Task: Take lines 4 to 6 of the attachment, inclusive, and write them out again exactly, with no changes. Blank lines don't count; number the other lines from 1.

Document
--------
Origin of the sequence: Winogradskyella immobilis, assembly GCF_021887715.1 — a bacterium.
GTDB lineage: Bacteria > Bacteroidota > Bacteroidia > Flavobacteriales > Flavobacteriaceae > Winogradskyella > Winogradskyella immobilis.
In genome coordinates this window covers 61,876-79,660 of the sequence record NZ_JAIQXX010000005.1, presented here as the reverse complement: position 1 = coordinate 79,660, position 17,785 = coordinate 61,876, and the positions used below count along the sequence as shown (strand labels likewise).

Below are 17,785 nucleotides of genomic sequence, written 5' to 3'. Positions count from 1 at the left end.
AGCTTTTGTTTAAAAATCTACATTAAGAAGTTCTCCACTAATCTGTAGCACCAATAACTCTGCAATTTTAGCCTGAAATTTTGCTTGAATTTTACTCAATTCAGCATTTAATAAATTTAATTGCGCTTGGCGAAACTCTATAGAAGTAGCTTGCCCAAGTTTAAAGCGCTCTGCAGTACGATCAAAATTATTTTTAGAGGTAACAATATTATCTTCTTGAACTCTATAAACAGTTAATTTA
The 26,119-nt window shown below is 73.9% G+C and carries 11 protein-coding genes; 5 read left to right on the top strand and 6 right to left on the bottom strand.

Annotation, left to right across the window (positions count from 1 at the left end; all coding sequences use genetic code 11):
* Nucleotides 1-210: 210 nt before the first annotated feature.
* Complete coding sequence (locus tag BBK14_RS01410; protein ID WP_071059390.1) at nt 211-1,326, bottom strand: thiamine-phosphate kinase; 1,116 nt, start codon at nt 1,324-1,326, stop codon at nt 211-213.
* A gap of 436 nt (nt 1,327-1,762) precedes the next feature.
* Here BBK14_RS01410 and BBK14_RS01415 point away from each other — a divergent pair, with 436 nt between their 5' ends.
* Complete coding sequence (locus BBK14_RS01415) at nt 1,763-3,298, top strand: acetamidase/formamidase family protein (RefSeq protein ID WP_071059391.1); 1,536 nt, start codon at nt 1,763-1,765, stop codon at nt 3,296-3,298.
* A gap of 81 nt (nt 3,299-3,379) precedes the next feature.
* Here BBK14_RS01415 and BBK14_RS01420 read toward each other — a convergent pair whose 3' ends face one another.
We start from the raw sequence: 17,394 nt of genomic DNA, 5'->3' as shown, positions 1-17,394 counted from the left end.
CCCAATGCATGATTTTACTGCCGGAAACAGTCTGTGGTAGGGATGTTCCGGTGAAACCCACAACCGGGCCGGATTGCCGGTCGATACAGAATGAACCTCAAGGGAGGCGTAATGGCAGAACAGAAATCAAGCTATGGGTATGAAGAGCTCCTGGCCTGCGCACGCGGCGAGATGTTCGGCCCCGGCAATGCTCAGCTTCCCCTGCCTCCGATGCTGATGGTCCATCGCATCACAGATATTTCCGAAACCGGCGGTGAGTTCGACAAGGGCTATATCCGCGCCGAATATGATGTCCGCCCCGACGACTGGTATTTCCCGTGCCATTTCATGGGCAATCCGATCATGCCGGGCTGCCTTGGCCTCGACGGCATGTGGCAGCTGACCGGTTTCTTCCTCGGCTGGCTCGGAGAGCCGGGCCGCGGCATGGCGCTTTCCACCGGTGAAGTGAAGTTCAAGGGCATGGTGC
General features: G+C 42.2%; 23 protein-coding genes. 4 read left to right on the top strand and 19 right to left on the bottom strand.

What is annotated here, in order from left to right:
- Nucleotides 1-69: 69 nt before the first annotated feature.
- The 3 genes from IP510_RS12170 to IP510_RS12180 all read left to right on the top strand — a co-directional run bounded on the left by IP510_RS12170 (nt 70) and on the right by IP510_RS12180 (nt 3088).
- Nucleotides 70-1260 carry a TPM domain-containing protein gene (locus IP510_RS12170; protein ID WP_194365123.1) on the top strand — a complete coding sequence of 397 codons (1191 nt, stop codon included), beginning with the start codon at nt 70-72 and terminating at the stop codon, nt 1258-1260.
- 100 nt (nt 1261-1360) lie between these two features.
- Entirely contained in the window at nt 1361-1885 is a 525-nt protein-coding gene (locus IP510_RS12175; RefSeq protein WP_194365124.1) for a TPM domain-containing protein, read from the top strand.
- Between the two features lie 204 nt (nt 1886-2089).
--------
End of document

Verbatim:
Below are 17,785 nucleotides of genomic sequence, written 5' to 3'. Positions count from 1 at the left end.
AGCTTTTGTTTAAAAATCTACATTAAGAAGTTCTCCACTAATCTGTAGCACCAATAACTCTGCAATTTTAGCCTGAAATTTTGCTTGAATTTTACTCAATTCAGCATTTAATAAATTTAATTGCGCTTGGCGAAACTCTATAGAAGTAGCTTGCCCAAGTTTAAAGCGCTCTGCAGTACGATCAAAATTATTTTTAGAGGTAACAATATTATCTTCTTGAACTCTATAAACAGTTAATTTA
The 26,119-nt window shown below is 73.9% G+C and carries 11 protein-coding genes; 5 read left to right on the top strand and 6 right to left on the bottom strand.